THE EXPONENT

‘Campus fridge’ program to target food insecurity

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Baldwin Wallace is in the process of implementing free sustainable food stops that will be spread throughout various locations across campus beginning next semester.

Dr. Christy Walkuski, director of the center for community engagement, said sustainable food stops are refrigerators spread across campus designated at specific locations with the focus to “reduce food waste and address food insecurity.”

Over the course of the past year, students, staff, and faculty have met and discussed the issue of “the amount of food waste at events on campus,” said Walkuski.

“[For example] a student organization orders a bunch of food thinking they are going to have 100 people and only six people show up,” said Walkuski. “What do you do with all that food?”

The idea for implementing campus fridges began when residence life was getting rid of refrigerators and asked if there was any use for them, said Walkuski.

“It got the group thinking: there’s food going to waste on campus [and] there are students who need food on campus—how can we bring those two together?” said Walkuski.

Along with food waste, Walkuski said, food insecurity was another reason to implement campus fridges.

According to the USDA, food insecurity is defined as “limited or uncertain availability of nutritionally adequate and safe foods or limited or uncertain ability to acquire acceptable foods in socially acceptable ways.”

Professor of Sociology and Co-Director of the Sustainability Program, Dr. Jill Fleisher, said last fall a scientific survey was conducted that found that BW students match the average rate of food insecurity across the country.

“[Following] the USDA’s index to measure food insecurity, BW has rates of food insecurity among its students that mirror the food insecurity on other campuses around the country,” said Fleisher. “Hopefully we will reduce our waste and, at the same time, help our students who might be struggling.”

Dr. Franklin Lebo, assistant professor of sustainability, said the placement of sustainable food stops was determined by the most frequently visited places across campus.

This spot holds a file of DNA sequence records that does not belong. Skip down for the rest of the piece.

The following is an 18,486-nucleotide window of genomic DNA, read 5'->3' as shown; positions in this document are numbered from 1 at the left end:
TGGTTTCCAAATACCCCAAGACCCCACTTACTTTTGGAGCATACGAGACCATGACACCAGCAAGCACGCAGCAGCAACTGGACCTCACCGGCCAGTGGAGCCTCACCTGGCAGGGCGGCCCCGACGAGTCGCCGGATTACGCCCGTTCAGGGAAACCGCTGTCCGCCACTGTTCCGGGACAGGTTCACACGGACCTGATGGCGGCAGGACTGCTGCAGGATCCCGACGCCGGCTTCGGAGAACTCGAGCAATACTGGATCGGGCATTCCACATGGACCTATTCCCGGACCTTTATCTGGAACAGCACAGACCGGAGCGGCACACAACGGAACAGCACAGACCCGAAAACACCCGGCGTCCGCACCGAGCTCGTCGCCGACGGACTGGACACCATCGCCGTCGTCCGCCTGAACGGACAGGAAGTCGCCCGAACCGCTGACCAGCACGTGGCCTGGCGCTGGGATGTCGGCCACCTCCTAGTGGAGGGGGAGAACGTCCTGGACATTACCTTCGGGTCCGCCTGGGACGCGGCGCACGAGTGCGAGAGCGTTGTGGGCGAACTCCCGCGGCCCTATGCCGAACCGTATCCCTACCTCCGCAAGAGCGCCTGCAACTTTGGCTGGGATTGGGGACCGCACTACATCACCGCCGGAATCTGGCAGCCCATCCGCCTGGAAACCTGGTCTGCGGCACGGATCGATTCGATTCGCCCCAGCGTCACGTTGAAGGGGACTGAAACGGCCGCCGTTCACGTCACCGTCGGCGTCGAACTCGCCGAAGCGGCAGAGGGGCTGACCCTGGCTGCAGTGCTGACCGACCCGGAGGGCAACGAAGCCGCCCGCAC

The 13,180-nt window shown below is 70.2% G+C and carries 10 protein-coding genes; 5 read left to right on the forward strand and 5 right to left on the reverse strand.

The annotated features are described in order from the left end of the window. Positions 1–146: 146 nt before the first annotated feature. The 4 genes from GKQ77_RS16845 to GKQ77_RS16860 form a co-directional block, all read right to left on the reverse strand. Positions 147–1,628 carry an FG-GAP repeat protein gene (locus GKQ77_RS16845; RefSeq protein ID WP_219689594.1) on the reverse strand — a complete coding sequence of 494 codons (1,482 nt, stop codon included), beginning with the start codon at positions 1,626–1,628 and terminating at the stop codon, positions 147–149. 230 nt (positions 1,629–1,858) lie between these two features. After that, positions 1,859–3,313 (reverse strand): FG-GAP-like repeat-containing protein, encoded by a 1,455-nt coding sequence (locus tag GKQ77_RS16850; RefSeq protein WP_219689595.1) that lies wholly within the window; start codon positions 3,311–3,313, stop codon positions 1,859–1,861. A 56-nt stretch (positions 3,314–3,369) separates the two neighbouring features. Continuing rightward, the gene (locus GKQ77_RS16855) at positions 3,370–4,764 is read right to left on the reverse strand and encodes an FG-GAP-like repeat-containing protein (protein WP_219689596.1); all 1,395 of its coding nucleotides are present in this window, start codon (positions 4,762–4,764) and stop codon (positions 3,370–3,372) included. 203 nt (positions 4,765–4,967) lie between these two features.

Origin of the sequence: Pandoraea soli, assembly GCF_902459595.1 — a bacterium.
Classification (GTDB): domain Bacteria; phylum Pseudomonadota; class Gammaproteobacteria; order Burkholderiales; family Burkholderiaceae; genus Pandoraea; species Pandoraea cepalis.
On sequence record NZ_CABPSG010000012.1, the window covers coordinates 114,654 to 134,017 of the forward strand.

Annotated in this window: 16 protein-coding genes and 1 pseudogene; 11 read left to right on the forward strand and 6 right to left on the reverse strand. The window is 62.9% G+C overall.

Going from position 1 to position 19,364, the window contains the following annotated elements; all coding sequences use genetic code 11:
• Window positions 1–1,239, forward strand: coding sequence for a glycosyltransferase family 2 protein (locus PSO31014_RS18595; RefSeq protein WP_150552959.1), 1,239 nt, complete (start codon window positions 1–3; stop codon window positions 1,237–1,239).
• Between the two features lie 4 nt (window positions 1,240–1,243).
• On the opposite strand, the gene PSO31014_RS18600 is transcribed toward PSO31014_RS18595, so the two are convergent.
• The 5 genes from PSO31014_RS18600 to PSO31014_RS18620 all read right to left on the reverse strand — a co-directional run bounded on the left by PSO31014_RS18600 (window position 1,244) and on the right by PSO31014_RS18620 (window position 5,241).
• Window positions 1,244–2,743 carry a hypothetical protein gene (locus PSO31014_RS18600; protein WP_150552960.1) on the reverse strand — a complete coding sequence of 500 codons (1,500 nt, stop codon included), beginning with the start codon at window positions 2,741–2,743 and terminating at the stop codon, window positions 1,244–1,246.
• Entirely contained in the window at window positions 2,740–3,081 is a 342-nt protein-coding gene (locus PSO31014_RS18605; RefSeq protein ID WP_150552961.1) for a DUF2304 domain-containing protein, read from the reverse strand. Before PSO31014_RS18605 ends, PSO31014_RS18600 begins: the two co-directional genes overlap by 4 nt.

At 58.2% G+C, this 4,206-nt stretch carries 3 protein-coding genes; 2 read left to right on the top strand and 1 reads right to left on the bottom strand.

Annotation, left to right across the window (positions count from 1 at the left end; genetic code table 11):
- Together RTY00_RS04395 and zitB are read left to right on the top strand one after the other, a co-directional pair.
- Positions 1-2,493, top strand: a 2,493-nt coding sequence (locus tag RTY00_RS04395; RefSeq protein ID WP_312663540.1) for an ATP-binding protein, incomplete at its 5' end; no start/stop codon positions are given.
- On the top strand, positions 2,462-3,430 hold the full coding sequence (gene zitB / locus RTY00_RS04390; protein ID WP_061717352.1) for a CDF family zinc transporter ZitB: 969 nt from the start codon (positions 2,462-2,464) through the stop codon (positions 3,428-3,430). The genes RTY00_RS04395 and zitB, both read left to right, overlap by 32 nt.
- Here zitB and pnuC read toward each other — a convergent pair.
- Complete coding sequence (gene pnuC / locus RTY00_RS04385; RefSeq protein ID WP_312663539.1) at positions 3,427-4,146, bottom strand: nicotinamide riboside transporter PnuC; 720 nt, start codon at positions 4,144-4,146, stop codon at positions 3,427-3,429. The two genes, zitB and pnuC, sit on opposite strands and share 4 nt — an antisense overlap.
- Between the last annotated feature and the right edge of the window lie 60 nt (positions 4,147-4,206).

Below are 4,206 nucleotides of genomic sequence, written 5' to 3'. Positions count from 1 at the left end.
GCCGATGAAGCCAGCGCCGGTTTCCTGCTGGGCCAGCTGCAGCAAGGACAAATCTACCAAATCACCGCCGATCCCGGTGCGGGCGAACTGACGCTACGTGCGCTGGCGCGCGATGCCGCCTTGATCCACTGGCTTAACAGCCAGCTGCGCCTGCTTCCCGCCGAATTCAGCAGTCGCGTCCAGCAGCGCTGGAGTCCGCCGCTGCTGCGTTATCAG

The reason for strategically placing fridges on campus is so when a campus event is completed “you don’t have to travel across campus for whatever event happens. You just take [the food] where the closest food stop might be,” said Lebo.

However, some food stops may be designated to specific students on campus, said Lebo

For example, the “veterans [fridge] is for the veterans,” the fridge at the health center is “just for the athletes,” but the fridges are not just strictly meant for specific people or students across campus, said Lebo. Some spots will be “generally accessible and used by any student who felt the need to use them.” One of the areas considered that may get one of these fridges is Ritter Library, and that fridge would be available “for anybody to access,” said Lebo.

In order to monitor the fridges, student volunteers are currently going through training to properly handle and monitor food stored in the campus fridges.

“This fall semester our priority is food safety training,” said Walkuski. “We are working on developing training where students will be safety trained to know what can be recovered, what shouldn’t be reused, how long [food] should stay, and a very clear process of documenting everything from where the food came from and when it was dropped off.”

In regards to the fridge, Walkuski said “there will be paper work to complete [where the volunteer will] write down what [was] dropped off, and when [it was] dropped off.”

To help advocate the sustainable food stops, an app for phones is in production “to publicize food at events,” said Walkuski.

Brain Krupp, assistant professor of computer science, said a version of the app is being programmed by students for both IOS and Android users, consisting of a map layout and a pin of the location where the food is located.

Using your BW email, a student registers and becomes verified as a BW student for the app; once registered students can “post food that [they] have, or take items that have been posted,” said Krupp.

“The food will have a listing of what type of food it is, what time it was left, what time its good until, any kind of dietary restrictions,” said Krupp. “There will also be an option for you to view what different events are occurring.”

The app restricts posting only to the campus so a student living off campus cannot post that they have food at their house, said Krupp.

A pickup button is designed within the app that allows you to say, “I’ve retrieved all of [the food], or I’ve retrieved some [of the food]. Once the food is gone, [the food will] automatically disappear within the application,” said Krupp.

Walkuski said though some fridges may be designated for a specific group of people, most of the fridges spread throughout the campus will be “open to anyone, even faculty and staff.”

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Baldwin Wallace University Student Newspaper
‘Campus fridge’ program to target food insecurity